“We already have the regulatory approvals,” says Amol Karnick, co-founder and CEO of KA Imaging. “The CAN Health project is going to help us accelerate our sales capabilities by providing meaningful and useful patient data that we can share with other hospitals.”
The feedback from GRH staff has also helped KA Imaging adjust its technology to better integrate with workflow processes.
“They’ve helped us create a better product,” says Karnick.
Launched in 2015, KA Imaging evolved out of research conducted in the lab of co-founder and CTO Karim S. Karim, a professor of electrical and computer engineering at the University of Waterloo.
Karim and his students in the Silicon Thin-film Applied Research (STAR) group became interested in developing a low-cost X-ray detector that could be used in developing countries to screen for tuberculosis.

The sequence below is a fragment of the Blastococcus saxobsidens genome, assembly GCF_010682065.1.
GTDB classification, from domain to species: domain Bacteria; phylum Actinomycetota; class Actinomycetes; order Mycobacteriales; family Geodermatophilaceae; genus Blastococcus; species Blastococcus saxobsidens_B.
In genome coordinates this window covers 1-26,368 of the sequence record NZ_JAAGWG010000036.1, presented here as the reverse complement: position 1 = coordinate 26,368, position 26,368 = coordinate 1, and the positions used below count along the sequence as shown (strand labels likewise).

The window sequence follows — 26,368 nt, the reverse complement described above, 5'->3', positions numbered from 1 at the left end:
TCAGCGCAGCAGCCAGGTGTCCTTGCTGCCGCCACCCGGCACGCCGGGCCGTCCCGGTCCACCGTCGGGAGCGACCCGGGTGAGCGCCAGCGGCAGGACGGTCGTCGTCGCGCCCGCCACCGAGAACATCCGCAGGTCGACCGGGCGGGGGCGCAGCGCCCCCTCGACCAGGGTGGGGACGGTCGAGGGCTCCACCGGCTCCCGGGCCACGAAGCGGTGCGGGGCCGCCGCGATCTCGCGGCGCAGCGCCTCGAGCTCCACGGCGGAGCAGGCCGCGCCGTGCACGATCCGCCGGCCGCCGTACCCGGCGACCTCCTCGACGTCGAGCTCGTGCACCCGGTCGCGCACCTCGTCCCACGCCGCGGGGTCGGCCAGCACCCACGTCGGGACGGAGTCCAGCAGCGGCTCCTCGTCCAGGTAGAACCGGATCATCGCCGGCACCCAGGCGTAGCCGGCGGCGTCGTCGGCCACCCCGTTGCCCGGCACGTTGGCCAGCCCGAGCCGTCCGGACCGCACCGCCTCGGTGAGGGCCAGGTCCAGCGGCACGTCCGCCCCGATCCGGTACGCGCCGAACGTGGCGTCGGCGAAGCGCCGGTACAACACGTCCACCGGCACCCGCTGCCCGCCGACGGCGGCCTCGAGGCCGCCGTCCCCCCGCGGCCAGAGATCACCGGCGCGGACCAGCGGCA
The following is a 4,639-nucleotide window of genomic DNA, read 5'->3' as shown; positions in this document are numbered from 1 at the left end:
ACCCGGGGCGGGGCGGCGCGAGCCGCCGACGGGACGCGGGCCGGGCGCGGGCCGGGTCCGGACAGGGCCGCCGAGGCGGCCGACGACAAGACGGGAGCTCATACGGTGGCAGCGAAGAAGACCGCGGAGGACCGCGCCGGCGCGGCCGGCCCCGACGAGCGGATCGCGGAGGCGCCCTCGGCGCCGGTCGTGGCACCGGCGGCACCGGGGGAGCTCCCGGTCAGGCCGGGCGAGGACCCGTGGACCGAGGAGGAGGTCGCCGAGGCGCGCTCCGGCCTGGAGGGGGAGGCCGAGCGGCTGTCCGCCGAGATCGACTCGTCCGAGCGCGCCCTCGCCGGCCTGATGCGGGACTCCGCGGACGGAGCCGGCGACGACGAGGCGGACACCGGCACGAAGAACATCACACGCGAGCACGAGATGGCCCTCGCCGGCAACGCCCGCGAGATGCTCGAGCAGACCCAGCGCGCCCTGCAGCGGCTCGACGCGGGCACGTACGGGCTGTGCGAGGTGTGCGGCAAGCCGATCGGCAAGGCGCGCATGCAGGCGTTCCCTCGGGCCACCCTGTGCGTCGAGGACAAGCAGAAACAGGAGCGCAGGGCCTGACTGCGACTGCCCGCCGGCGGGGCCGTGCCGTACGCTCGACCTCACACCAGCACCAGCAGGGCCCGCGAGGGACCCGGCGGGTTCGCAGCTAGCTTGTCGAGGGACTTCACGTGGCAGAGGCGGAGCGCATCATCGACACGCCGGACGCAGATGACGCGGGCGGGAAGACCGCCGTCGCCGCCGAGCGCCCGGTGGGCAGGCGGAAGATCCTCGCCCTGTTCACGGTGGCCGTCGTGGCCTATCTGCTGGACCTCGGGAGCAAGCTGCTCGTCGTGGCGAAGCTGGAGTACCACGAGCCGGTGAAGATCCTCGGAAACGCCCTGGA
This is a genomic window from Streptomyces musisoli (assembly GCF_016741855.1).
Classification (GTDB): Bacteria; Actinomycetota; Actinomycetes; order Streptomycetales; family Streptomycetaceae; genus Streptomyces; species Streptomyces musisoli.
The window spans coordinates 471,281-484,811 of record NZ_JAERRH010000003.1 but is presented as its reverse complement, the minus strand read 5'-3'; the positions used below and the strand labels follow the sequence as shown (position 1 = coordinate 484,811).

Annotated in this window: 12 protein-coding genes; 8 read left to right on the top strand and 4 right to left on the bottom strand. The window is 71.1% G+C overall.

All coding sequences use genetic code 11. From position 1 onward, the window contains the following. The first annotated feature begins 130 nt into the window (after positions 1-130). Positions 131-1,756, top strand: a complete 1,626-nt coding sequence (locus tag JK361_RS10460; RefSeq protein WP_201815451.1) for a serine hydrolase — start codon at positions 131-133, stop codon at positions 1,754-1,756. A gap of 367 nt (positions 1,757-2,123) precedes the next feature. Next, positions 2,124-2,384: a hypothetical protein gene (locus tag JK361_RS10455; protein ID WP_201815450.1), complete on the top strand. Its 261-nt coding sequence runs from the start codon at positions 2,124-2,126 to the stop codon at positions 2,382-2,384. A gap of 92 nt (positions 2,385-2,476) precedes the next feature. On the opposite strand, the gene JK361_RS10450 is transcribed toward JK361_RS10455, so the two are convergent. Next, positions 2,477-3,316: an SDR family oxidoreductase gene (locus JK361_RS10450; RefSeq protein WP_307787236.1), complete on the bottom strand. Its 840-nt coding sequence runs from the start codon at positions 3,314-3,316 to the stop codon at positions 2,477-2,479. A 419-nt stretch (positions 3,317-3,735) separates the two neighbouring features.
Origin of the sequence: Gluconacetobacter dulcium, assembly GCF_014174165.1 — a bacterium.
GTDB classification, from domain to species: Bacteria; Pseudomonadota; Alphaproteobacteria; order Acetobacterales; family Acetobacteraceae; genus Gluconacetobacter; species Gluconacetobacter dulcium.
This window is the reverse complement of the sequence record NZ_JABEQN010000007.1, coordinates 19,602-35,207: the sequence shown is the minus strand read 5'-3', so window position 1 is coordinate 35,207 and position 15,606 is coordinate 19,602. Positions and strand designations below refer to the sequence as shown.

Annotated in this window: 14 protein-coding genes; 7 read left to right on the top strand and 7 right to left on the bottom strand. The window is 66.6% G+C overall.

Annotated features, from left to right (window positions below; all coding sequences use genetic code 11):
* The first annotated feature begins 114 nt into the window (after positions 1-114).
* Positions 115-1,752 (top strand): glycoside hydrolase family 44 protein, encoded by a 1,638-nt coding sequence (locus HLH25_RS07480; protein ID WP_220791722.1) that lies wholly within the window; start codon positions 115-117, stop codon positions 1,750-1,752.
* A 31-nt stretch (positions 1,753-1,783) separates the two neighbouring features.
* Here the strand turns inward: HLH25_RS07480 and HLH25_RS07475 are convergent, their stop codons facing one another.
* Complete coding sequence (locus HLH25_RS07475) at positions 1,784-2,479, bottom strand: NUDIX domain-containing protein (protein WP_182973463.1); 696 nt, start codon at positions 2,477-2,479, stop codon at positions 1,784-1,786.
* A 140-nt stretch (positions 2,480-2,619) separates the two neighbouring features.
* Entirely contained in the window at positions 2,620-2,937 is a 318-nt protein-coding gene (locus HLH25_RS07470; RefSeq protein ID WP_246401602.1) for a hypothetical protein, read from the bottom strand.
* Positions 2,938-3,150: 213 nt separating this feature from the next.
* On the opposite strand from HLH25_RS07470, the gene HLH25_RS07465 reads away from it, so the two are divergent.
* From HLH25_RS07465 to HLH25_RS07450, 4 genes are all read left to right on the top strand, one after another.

Karim approached Karnick about starting a company. The two had met previously when Karnick served as an executive in residence at Communitech.
“He reached out and asked if I’d be interested in putting this company together,” recalls Karnick. “Initially, our target was more a social entrepreneurship to create low-cost X-ray for TB diagnostics and other diagnostics in the developing world.”
They also invited Sina Ghanbarzadeh, an alumnus of Karim’s STAR group, to join as co-founder and lead design engineer. (Ghanbarzadeh made significant contributions to the company’s technology. He died of cancer in 2021 at the age of 32.)
KA Imaging makes X-ray detectors – the component in the X-ray process that receives the radiation after it passes through the patient, and then converts it into images.
Karnick says the company’s technology is an advancement on dual-energy detection. Both are designed to overcome a shortcoming in traditional X-ray images where the anatomical overlapping of bone and soft tissue can result in unclear images.